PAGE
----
Schengen Visa Types

The Schengen visa lets individuals enter the Schengen countries for various purposes and stay there for a duration of 90 days in a 180-day period. With the permit, the holder is also free to move throughout the Schengen region. However, the embassies issue different Schengen visa types that can suit the visitor accordingly. 

The following sections will explain in detail the different types of Schengen visas that are issued for the visitors.

Uniform Schengen Visas(USV)

The Uniform Schengen visa is the most common type issued. As the name suggests, this category is uniform throughout the entire Schengen region. As a result, the visa allows the holder to visit all of the Schengen countries. However, the total duration of the stay in the Schengen region must not be more than 90 days in a 180-day period.

Further, based on the purpose of the visit, the USV can be classified into the following -

  • 'A' Category

The ‘A’ category Schengen is also known as the Airport Transit visa. This type of Uniform Schengen Visa lets people travel through the international zone of a Schengen country’s airport without the visitor having to enter the Schengen region. This is mandatory for people who are travelling from a non-Schengen country to another non-Schengen country via a Schengen state. Or in other words, the transit visa is required when the traveller will have to board a connecting flight in a Schengen country.

However, not everyone requires an Airport transit visa. Most nationalities are free to pass through the international zone of a Schengen airport without the need for an ‘A’ category visa. Apart from this, certain Schengen countries have their own regulations regarding who will need to possess a transit visa to enter the country.

  • 'C' Category

The ‘C’ category is also known as a Short Term visa. This is issued for visitors who are entering the Schengen states for a short stay as per the validity. The permitted stay duration can, however, be a maximum of only 90 days in a 6 month period. They can be divided into different types based on the purpose of the visit as well as the number of entries. Based on the number of entries, these can be classified into the following -

    • Single Entry Visa

The single-entry visa, as the name suggests, allows the holder to enter the Schengen area only once in the validity period as mentioned in the visa sticker. As a result of this, once the visa holder exits the Schengen region, they will not be able to re-enter, even if they have a lot of days left on the permitted stay duration and validity. 

One thing to make sure is that you must not confuse this with the permit allowing entry into only a single country. The single-entry visa lets the holder visit any of the Schengen states. As in, the permit allows you to move within the Schengen zone as many numbers of times as required. The only limitation is in re-entering the Schengen region from a non-Schengen country.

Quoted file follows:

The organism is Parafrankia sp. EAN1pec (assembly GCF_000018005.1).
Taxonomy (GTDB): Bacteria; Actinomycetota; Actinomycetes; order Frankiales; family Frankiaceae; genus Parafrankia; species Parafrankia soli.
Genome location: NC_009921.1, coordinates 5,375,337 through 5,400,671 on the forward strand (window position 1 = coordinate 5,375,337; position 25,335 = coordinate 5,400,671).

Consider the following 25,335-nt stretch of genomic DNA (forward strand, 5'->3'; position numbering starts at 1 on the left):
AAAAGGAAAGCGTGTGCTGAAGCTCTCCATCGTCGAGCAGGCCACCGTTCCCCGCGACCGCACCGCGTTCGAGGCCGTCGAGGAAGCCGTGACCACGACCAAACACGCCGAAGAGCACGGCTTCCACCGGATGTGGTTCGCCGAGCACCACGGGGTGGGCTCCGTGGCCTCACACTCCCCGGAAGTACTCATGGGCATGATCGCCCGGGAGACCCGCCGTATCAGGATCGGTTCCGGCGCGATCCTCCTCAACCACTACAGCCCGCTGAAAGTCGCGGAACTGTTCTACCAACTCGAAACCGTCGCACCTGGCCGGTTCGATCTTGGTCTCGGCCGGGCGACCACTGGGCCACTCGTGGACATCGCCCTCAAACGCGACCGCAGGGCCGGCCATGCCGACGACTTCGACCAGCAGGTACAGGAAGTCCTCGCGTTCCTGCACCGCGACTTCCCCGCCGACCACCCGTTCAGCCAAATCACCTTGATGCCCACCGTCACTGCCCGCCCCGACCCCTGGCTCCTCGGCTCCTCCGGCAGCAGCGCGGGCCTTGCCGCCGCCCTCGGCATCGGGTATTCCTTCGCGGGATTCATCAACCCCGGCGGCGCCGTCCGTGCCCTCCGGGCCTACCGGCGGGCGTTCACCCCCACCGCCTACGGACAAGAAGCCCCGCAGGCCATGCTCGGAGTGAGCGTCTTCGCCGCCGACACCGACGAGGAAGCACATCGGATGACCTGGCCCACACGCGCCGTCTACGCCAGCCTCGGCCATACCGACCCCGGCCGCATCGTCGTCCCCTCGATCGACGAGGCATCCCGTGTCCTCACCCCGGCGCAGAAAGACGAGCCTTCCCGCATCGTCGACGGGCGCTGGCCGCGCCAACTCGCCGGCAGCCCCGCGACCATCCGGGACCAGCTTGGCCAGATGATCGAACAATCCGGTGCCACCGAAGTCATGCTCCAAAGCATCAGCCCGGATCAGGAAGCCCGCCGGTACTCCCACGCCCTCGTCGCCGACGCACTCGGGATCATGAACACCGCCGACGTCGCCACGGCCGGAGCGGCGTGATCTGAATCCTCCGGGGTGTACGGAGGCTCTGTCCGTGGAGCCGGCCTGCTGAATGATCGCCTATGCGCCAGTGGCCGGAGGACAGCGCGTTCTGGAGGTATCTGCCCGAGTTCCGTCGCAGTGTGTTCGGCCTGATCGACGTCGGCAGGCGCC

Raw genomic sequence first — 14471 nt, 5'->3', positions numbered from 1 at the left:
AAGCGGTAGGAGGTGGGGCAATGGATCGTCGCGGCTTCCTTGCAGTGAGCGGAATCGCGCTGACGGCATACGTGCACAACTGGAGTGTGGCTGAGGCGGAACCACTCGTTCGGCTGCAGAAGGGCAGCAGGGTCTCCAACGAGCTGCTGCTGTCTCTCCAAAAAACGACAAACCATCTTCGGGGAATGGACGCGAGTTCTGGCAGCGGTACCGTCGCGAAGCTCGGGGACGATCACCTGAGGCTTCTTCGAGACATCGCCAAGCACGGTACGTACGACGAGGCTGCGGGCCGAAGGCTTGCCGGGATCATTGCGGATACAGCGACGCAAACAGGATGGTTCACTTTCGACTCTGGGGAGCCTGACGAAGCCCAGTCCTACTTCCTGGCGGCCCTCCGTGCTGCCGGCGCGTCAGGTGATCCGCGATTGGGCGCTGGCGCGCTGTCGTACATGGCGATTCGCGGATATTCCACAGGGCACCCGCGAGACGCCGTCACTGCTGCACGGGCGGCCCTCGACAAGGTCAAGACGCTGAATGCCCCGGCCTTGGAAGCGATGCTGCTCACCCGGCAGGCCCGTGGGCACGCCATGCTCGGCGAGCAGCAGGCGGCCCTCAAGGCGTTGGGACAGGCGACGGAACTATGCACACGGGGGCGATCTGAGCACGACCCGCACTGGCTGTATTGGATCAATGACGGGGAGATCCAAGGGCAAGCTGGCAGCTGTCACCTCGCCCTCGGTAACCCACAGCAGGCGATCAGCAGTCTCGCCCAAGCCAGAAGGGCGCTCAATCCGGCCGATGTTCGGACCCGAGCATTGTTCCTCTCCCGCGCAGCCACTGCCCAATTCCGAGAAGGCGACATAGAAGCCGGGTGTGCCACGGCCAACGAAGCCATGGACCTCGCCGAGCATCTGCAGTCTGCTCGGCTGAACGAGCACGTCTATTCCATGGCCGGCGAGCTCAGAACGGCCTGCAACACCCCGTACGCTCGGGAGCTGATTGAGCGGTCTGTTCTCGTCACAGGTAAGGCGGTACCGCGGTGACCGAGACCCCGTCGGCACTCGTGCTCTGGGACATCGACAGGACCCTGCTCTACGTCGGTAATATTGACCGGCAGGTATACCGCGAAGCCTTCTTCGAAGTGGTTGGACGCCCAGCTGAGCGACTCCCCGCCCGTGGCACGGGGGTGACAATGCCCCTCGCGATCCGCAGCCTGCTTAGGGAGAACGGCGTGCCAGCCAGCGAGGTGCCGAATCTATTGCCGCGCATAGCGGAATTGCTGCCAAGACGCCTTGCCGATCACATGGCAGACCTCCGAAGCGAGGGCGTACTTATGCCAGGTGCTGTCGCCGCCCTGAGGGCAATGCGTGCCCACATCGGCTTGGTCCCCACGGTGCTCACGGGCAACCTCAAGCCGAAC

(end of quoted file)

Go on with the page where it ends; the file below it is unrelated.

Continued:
• Double Entry Visa

Similar to how the single-entry type works, the double-entry visa lets the holder enter the Schengen area twice within the permitted validity mentioned on the visa. With this, even if the holder has exited the Schengen region once, they can enter back once more with the same visa as long as they do not exceed the allowed stay duration and that the entry is made before the visa expires visa. However, if the visa holder exits the region again, they cannot re-enter.

Just like the single-entry, this allows you to visit as many countries as required, that is within the Schengen region.

    • Multiple Entry Visa

The multiple-entry visas, as the name suggests, allows you to enter and exit the Schengen area multiple times within the validity provided on the Schengen visa. In simpler terms, even if you exit the Schengen region to a non-Schengen country, you can re-enter and exit again as many times as you want, provided that your visa is still valid and that you do not stay for more than a total of 90 days in a half-year. 

Essentially, the multiple-entry permits are provided on fewer occasions than the other two. In order to obtain a multiple-entry, you would have to possess strong reasons to visit the region multiple times, and also, you must be a frequent traveller. 

Normally, the multiple-entry visas can be issued with varying validity depending on the applicant and the application. In cases where there is a strong reason for the applicant to visit the Schengen area multiple times, and if the applicant is a frequent traveller, they may be issued with visas that have a validity of 1 year, 3 years, and even up to 5 years depending on how strong your reasons for travel are. However, in spite of this, the maximum duration the holder can stay in the Schengen region cannot exceed more than 90 days in a 180-day period, a.k.a the 90/180 rule.

Limited Territorial Validity Visas (LTV)

Even though most people applying for a Schengen visa are issued with the USV, in certain circumstances, the embassy will only issue the Limited Territorial Visa. The LTV is a type of the Schengen in which the holder is allowed to visit only the specific Schengen state or states as mentioned in the visa sticker.

Normally, this is issued in cases where there is a humanitarian issue preventing the embassy from issuing a USV. For example, this is issued in cases where the applicant has an emergency to travel to the Schengen state, but they do not possess a valid travel document. Note that this permit strictly prohibits you from entering any of the states other than the ones mentioned specifically.

National Visas